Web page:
Ethiopian Airlines several weeks ago officially completed a 86,000-square-meter terminal expansion at Addis Ababa’s Bole International Airport. With the capacity to serve 22 million passengers a year, Africa’s main transit hub is now home to the continent’s second largest capacity airport after South Africa’s O.R. Tambo International.
But this is no ordinary terminal project: the $300 million Terminal 2 has the distinction of being the world’s first completed amid the pandemic and designed with an eye towards biosafety.
Aside from daily airport cleaning procedures, this means digitized features, including state-of-the-art thermal scanners, 30 self-check-in kiosks, 60 check-in counters, 32 arrival immigration counters with eight e-gates, 16 security screening areas, touch-free sanitizing gel dispensers, and socially distanced gate seating.
“We are now providing a contactless experience,” Ethiopian Airlines’ Miretab Teklaye, director of integrated marketing, told Skift. “Using the Ethiopian mobile app, you can book, pay, check in, print tags, drop baggage, scan your boarding pass at immigration, or at the lounge. [It’s] about empowering the customer to own the experience end to end.”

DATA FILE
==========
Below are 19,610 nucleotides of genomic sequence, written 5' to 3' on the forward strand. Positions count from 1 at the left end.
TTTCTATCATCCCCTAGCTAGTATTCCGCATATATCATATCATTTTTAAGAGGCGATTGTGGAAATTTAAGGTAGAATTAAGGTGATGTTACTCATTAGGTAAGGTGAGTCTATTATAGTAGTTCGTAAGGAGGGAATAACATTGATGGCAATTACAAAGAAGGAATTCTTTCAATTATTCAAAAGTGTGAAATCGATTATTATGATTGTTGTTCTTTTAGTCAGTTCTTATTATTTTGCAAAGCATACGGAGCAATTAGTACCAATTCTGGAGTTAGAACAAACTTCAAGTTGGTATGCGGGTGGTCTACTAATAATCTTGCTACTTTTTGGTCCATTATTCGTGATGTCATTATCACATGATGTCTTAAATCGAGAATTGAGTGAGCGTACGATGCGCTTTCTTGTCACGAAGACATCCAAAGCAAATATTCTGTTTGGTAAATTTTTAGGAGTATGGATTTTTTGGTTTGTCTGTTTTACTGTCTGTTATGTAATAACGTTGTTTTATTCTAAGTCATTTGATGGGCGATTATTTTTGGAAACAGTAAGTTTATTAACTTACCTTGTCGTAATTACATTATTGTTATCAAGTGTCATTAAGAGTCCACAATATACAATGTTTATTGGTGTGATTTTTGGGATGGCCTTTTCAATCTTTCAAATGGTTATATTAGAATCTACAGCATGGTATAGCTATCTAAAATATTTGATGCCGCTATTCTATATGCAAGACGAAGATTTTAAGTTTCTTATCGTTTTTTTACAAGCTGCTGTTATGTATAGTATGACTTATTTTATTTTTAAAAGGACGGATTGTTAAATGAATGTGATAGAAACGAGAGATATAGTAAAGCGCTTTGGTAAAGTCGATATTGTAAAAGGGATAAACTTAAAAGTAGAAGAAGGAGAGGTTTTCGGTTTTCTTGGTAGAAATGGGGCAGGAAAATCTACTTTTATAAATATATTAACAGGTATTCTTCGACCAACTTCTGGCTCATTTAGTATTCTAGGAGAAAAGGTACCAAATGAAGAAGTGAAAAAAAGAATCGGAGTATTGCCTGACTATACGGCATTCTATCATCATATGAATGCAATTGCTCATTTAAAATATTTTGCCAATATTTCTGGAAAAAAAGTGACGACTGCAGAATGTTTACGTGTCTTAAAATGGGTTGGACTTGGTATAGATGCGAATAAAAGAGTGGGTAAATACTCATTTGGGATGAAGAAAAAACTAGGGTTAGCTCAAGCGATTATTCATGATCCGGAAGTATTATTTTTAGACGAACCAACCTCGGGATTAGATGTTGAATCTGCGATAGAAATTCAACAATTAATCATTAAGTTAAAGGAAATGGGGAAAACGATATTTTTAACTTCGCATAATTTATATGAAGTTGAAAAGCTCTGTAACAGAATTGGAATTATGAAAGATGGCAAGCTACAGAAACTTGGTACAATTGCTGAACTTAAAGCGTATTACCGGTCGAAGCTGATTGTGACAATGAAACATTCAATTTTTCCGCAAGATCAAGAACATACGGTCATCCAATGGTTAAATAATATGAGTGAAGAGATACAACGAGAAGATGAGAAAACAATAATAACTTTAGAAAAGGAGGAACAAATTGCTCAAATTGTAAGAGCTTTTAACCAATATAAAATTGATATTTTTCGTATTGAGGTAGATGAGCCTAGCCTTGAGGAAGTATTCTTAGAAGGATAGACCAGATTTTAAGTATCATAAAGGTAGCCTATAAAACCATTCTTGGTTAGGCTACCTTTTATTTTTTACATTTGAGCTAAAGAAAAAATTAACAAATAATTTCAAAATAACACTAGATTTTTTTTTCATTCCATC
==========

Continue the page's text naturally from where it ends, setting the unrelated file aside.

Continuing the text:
Built in multiple phases over three years, the ultramodern terminal is part of Ethiopian’s strategy to continue investing in infrastructure, one of its four key pillars. The project was financed by EXIM Bank China and designed by Singapore firm CPG.
Although the airline went from growth mode to survival mode in March, future plans remain in place for the redesign of Addis’ domestic terminal by 2021, as well as an 80 to 100-million-passenger $5 billion airport just 39 kilometers southeast of the capital.
Like the world’s major commercial carriers, Ethiopian has suffered a massive loss in passenger flight revenue since Covid-19, to the tune of $1 billion by the close of June 2020. What’s notably different, however, is that the airline hasn’t been impacted negatively in the way other carriers have: no government bailout request, no layoffs and no salary reductions. Instead, it has managed to turn a profit.
In late March, while other African airlines were grounded, Ethiopian saw the opportunity to recoup its passenger revenue loss by expanding its established 10-fleet cargo unit. The airline converted 25 passenger planes to cargo and deployed its 54,000-square-meter, high-tech pharma wing to store and distribute Covid-19 medical supplies and millions of PPE donations from China and from the UN World Food Programme to over 80 countries in Africa, Canada, the U.S., Europe, Asia, and South America.